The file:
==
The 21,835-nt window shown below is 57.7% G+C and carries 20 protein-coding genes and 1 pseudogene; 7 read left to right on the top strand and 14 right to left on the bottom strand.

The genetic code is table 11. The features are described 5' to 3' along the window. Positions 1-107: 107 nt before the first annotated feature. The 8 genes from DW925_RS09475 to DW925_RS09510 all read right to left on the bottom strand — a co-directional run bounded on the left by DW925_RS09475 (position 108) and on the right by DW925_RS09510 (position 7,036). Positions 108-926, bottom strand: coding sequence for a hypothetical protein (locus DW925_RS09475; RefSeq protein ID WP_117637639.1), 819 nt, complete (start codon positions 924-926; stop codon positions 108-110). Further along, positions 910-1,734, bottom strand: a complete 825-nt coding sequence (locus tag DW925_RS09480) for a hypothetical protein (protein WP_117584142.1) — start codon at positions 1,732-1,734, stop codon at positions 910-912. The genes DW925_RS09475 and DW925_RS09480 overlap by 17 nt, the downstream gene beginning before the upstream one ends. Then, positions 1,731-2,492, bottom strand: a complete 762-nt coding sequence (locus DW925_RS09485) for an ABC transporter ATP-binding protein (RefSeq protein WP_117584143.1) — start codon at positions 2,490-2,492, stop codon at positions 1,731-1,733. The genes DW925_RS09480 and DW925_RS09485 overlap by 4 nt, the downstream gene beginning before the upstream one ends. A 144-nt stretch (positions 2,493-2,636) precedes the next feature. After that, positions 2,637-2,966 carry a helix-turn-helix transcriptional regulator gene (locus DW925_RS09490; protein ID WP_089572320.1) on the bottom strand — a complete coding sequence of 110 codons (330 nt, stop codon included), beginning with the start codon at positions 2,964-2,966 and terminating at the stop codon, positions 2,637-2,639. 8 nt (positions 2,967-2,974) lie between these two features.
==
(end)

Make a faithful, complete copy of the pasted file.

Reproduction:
The 21,835-nt window shown below is 57.7% G+C and carries 20 protein-coding genes and 1 pseudogene; 7 read left to right on the top strand and 14 right to left on the bottom strand.

The genetic code is table 11. The features are described 5' to 3' along the window. Positions 1-107: 107 nt before the first annotated feature. The 8 genes from DW925_RS09475 to DW925_RS09510 all read right to left on the bottom strand — a co-directional run bounded on the left by DW925_RS09475 (position 108) and on the right by DW925_RS09510 (position 7,036). Positions 108-926, bottom strand: coding sequence for a hypothetical protein (locus DW925_RS09475; RefSeq protein ID WP_117637639.1), 819 nt, complete (start codon positions 924-926; stop codon positions 108-110). Further along, positions 910-1,734, bottom strand: a complete 825-nt coding sequence (locus tag DW925_RS09480) for a hypothetical protein (protein WP_117584142.1) — start codon at positions 1,732-1,734, stop codon at positions 910-912. The genes DW925_RS09475 and DW925_RS09480 overlap by 17 nt, the downstream gene beginning before the upstream one ends. Then, positions 1,731-2,492, bottom strand: a complete 762-nt coding sequence (locus DW925_RS09485) for an ABC transporter ATP-binding protein (RefSeq protein WP_117584143.1) — start codon at positions 2,490-2,492, stop codon at positions 1,731-1,733. The genes DW925_RS09480 and DW925_RS09485 overlap by 4 nt, the downstream gene beginning before the upstream one ends. A 144-nt stretch (positions 2,493-2,636) precedes the next feature. After that, positions 2,637-2,966 carry a helix-turn-helix transcriptional regulator gene (locus DW925_RS09490; protein ID WP_089572320.1) on the bottom strand — a complete coding sequence of 110 codons (330 nt, stop codon included), beginning with the start codon at positions 2,964-2,966 and terminating at the stop codon, positions 2,637-2,639. 8 nt (positions 2,967-2,974) lie between these two features.